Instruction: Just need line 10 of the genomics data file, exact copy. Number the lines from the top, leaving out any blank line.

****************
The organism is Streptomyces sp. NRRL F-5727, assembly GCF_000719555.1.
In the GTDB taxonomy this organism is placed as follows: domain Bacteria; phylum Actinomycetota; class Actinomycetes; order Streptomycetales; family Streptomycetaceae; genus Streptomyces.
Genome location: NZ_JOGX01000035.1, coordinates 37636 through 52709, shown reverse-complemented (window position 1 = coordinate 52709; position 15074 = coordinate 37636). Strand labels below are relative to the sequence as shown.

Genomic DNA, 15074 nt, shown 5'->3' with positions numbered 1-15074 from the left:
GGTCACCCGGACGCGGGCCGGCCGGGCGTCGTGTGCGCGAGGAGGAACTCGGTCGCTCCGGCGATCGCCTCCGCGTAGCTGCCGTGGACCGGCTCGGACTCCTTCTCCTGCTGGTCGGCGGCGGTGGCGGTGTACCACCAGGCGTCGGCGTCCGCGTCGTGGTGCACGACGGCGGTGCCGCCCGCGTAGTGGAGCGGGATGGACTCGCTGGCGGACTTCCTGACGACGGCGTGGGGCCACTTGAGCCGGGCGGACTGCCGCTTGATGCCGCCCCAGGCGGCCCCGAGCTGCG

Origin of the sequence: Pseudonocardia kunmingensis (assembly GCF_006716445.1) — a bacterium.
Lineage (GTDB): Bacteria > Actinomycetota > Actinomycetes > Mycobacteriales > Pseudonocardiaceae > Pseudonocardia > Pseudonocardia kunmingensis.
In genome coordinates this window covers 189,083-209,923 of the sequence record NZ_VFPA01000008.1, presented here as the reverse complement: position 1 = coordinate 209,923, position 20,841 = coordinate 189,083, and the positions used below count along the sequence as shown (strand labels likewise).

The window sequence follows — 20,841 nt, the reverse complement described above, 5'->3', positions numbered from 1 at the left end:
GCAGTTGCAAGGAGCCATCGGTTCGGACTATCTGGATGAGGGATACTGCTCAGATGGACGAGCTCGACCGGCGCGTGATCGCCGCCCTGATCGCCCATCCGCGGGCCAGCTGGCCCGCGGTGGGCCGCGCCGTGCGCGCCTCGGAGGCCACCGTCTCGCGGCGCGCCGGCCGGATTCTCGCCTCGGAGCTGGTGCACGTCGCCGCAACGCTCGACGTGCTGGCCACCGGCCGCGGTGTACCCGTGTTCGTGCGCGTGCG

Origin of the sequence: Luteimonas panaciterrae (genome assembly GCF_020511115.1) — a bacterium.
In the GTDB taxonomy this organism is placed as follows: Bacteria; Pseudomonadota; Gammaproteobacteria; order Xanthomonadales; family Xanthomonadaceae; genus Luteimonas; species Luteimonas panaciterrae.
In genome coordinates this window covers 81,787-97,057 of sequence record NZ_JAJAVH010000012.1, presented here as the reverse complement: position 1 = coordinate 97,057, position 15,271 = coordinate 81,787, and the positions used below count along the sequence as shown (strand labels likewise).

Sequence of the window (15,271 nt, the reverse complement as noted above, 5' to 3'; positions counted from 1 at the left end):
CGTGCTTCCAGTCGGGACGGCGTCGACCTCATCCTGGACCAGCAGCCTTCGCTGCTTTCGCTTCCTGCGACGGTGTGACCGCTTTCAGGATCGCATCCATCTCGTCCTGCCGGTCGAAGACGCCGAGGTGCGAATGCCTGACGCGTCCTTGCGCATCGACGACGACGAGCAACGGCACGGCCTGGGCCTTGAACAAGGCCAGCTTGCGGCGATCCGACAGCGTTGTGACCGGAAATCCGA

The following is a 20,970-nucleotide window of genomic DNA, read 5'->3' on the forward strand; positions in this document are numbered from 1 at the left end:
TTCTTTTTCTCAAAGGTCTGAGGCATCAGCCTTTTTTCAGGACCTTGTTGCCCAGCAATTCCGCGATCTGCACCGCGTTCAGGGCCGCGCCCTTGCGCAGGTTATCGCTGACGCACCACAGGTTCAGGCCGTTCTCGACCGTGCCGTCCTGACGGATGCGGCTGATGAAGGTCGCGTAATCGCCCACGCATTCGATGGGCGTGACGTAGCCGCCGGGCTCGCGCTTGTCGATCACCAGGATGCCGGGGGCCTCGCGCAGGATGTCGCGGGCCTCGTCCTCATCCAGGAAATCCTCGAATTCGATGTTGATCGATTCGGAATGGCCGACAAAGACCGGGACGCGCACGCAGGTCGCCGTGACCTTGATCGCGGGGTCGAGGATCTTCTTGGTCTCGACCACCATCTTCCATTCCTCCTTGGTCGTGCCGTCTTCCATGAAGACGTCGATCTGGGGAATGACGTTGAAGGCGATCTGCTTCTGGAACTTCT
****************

GCAGTTGCAAGGAGCCATCGGTTCGGACTATCTGGATGAGGGATACTGCTCAGATGGACGAGCTCGACCGGCGCGTGATCGCCGCCCTGATCGCCCATCCGCGGGCCAGCTGGCCCGCGGTGGGCCGCGCCGTGCGCGCCTCGGAGGCCACCGTCTCGCGGCGCGCCGGCCGGATTCTCGCCTCGGAGCTGGTGCACGTCGCCGCAACGCTCGACGTGCTGGCCACCGGCCGCGGTGTACCCGTGTTCGTGCGCGTGCG